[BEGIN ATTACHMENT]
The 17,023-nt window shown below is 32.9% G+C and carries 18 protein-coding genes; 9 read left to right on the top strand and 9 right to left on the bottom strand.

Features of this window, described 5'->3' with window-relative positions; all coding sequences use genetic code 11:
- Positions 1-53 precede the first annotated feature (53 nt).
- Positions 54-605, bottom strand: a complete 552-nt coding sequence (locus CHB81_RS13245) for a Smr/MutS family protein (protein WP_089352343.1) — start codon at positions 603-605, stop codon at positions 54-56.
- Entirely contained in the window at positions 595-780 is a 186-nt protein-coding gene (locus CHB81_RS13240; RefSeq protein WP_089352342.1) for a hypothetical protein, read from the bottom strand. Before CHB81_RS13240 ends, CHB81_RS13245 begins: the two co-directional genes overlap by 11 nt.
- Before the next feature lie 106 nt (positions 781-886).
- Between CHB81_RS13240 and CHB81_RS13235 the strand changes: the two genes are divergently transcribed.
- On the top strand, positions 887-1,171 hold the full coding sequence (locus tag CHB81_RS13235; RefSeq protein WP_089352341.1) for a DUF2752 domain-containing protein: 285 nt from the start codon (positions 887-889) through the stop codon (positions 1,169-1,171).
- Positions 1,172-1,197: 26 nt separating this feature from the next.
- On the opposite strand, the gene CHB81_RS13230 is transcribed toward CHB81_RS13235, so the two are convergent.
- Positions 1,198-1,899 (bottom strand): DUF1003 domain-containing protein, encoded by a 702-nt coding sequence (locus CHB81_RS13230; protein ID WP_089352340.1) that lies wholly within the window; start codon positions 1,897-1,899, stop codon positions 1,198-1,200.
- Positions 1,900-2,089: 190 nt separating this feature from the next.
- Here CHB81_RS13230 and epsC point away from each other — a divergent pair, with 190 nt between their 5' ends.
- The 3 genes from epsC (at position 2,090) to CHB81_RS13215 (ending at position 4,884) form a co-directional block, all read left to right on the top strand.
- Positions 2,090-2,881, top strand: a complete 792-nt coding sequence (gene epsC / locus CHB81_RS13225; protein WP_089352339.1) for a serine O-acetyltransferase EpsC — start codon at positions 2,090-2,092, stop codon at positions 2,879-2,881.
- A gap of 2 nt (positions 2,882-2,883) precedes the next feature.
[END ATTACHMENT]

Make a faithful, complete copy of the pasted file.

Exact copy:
The 17,023-nt window shown below is 32.9% G+C and carries 18 protein-coding genes; 9 read left to right on the top strand and 9 right to left on the bottom strand.

Features of this window, described 5'->3' with window-relative positions; all coding sequences use genetic code 11:
- Positions 1-53 precede the first annotated feature (53 nt).
- Positions 54-605, bottom strand: a complete 552-nt coding sequence (locus CHB81_RS13245) for a Smr/MutS family protein (protein WP_089352343.1) — start codon at positions 603-605, stop codon at positions 54-56.
- Entirely contained in the window at positions 595-780 is a 186-nt protein-coding gene (locus CHB81_RS13240; RefSeq protein WP_089352342.1) for a hypothetical protein, read from the bottom strand. Before CHB81_RS13240 ends, CHB81_RS13245 begins: the two co-directional genes overlap by 11 nt.
- Before the next feature lie 106 nt (positions 781-886).
- Between CHB81_RS13240 and CHB81_RS13235 the strand changes: the two genes are divergently transcribed.
- On the top strand, positions 887-1,171 hold the full coding sequence (locus tag CHB81_RS13235; RefSeq protein WP_089352341.1) for a DUF2752 domain-containing protein: 285 nt from the start codon (positions 887-889) through the stop codon (positions 1,169-1,171).
- Positions 1,172-1,197: 26 nt separating this feature from the next.
- On the opposite strand, the gene CHB81_RS13230 is transcribed toward CHB81_RS13235, so the two are convergent.
- Positions 1,198-1,899 (bottom strand): DUF1003 domain-containing protein, encoded by a 702-nt coding sequence (locus CHB81_RS13230; protein ID WP_089352340.1) that lies wholly within the window; start codon positions 1,897-1,899, stop codon positions 1,198-1,200.
- Positions 1,900-2,089: 190 nt separating this feature from the next.
- Here CHB81_RS13230 and epsC point away from each other — a divergent pair, with 190 nt between their 5' ends.
- The 3 genes from epsC (at position 2,090) to CHB81_RS13215 (ending at position 4,884) form a co-directional block, all read left to right on the top strand.
- Positions 2,090-2,881, top strand: a complete 792-nt coding sequence (gene epsC / locus CHB81_RS13225; protein WP_089352339.1) for a serine O-acetyltransferase EpsC — start codon at positions 2,090-2,092, stop codon at positions 2,879-2,881.
- A gap of 2 nt (positions 2,882-2,883) precedes the next feature.